Oregon State Preview

Forget the rankings and the records, the UCLA/Oregon State game is a very evenly matched game, and if you expect anything but a shootout that might be decided by who has the ball last, you'd better just watch it on Tivo...

NOTEWORTHY FACTORS:

-- Oregon State comes to the Rose Bowl to take on UCLA Saturday at 4:10 p.m.

-- The game will be televised nationally by TBS, with commentary provided by Ron Thulin and Charles Davis.

-- Oregon State is 4-2 overall and 2-1 in the Pac-10. They beat Portland State 41-14 and Boise State, 30-27, to start the season. They then got blown out by then-No.11 Louisville, 63-27, and lost then next week to then-No.18-ranked Arizona State, 42-24.  When it looked like their season could spiral, the Beavers got back on the horse with win over Washington State, 44-33, and then last week got some credibility by beating Cal in Berkeley, 23-20.

-- UCLA is ranked No. 8 by AP and USA Today/Coaches.  It's the highest ranking for the Bruins since the 2001 season when they were ranked No. 4 after starting the season 6-0.

-- UCLA leads the series with Oregon State, 36-13-4, which dates back to 1930. 

-- UCLA hasn't played Oregon State since 2002, when the Bruins beat the Beavers 43-35 in Corvallis.  Down 14-0, UCLA scored 29 consecutive points to eventually overcome OSU.

-- In their last meeting in the Rose Bowl in 2000, Oregon State exploded for 23 consecutive fourth-quarter points to beat the Bruins, 44-38. 

-- Oregon State is coached by Mike Riley, who is in his third year in Corvallis.  Since taking over the Beavers in 2003 he is 19-12 and has led them two bowl games, the first time a coach has done that in OSU history.  It's Riley's second stint as head coach of OSU, coaching in Corvallis in 1997 and 1998. When he posted a 5-6 record in 1998 it was OSU's best record in 27 years. Riley left OSU in 1999 to coach the San Diego Chargers, unsuccessfully.  In the winter of 2003, Riley was a finalist for the UCLA head coaching job.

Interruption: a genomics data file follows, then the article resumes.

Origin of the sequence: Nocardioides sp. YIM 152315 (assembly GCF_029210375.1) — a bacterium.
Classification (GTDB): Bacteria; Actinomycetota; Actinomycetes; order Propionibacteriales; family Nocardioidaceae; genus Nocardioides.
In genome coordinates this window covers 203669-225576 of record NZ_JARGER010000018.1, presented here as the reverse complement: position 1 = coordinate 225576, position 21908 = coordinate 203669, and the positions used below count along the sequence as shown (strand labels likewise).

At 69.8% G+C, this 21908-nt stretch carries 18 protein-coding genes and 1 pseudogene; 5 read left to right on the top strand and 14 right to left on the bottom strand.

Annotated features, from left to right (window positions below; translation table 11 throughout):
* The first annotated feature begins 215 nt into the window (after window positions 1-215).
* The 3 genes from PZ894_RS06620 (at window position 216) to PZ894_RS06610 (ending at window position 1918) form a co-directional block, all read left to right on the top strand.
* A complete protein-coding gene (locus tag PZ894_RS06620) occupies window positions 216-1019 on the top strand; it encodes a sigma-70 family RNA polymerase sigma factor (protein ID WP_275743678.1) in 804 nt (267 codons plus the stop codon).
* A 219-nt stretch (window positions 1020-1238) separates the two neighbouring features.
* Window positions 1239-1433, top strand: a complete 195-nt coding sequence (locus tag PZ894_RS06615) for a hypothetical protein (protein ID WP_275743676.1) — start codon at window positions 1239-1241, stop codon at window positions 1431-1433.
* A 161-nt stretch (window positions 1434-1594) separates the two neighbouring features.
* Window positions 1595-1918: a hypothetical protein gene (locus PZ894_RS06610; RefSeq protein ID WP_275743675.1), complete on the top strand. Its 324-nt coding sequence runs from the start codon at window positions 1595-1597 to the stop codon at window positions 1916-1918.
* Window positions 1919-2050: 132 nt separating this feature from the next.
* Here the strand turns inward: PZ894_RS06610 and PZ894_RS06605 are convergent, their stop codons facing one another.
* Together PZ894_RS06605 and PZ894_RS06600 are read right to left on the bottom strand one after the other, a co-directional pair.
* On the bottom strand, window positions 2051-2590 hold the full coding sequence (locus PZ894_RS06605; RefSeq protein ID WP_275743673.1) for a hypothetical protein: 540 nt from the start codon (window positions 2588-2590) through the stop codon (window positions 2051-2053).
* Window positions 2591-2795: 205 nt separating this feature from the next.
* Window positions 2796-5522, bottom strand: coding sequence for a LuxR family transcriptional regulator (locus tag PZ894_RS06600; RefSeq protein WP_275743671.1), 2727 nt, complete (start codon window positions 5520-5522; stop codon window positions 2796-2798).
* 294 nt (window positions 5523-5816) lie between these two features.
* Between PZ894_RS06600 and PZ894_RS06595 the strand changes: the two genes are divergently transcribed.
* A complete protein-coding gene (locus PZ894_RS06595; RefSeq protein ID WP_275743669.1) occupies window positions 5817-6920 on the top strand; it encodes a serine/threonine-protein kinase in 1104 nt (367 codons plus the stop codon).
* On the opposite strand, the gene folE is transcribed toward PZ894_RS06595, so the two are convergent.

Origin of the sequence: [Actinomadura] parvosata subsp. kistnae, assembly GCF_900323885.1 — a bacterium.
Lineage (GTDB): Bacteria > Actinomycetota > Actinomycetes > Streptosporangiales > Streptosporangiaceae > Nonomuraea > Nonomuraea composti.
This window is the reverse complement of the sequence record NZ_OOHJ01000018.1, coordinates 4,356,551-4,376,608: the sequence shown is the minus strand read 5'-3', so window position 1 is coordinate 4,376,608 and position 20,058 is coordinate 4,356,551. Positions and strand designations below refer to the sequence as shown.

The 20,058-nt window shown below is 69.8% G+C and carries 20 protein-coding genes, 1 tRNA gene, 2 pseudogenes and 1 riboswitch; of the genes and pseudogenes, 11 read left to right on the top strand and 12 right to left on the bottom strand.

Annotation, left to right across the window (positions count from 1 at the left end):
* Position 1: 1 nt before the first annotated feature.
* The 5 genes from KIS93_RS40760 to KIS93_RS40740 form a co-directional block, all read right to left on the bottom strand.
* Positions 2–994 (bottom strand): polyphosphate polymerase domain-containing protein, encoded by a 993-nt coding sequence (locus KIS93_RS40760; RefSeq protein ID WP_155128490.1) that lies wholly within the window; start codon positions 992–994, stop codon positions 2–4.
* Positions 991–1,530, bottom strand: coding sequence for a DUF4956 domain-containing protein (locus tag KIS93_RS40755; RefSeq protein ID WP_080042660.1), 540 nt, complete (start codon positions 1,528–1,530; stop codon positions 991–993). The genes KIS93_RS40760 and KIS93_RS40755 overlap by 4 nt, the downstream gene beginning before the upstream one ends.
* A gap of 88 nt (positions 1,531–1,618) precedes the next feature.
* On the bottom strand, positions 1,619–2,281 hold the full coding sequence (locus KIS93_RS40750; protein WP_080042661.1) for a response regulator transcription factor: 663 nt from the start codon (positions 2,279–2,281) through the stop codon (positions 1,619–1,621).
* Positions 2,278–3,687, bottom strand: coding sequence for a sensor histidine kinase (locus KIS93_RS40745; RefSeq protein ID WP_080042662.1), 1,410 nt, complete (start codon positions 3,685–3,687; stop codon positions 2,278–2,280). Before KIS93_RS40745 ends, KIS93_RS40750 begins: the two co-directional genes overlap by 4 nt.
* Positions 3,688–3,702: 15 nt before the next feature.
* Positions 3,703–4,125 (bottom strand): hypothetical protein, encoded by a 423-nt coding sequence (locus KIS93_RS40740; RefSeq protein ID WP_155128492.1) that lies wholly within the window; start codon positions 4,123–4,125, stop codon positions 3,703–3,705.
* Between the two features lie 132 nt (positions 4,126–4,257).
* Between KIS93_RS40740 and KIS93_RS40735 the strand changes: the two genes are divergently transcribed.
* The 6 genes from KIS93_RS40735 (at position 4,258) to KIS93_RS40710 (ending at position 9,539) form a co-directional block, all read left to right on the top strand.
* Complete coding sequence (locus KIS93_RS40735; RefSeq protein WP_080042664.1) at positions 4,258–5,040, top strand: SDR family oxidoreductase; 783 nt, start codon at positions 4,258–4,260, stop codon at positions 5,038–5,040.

-- Dorrell is, of course, in his third year as UCLA's head coach, with an overall record of 18-13.   He has never faced OSU as UCLA's head coach.

-- The last time UCLA started out the season 6-0 was in 2001, when they had national title aspirations. Ranked #4, they were upset at Stanford, then lost three more games in a row and finished the year 7-4.  That collapse in 2001 has been much discussed among the Bruin faithful, further cementing an onus that has followed UCLA in recent years of not being able to finish a season strongly. Going back to 1998, UCLA is 11-24 after its sixth game of the season and 6-18 in November.

-- UCLA has outscored its opponents in the fourth quarter, 88-17. Oregon State has out-scored its opponents in the fourth quarter, 73-10. It could make for a fourth-quarter with fireworks.

-- UCLA has had to mount come-from-behind wins in its three last games. Oregon State has had to come from behind in three of its four wins this year. OSU trailed Cal 14-6, Boise State 14-0 and Washington State 30-13.

-- Unless you've been living in a cave for the last several years, you know that Oregon State's starting quarterback, Matt Moore, is the former UCLA quarterback.  He came to UCLA the same year as Drew Olson and he and Olson competed for the starting job for two years, with each being named the starter over the other at different times.  Moore started five games at UCLA, throwing for a total of 967 yards and four touchdowns in his Bruin career. 

-- Oregon State will be playing its third road game of the season on Saturday, with all three coming against then-ranked top 25 teams. 

-- Beating Cal last week on the road was a watershed victory for OSU.  It broke an eight-game losing streak to nationally-ranked opponents, and also snapped a seven-game losing streak in road games to ranked foes that dated back to 2000, when it beat UCLA. Oregon State has never won two road games in one season against top 25 teams.

OREGON STATE'S OFFENSE V. UCLA'S DEFENSE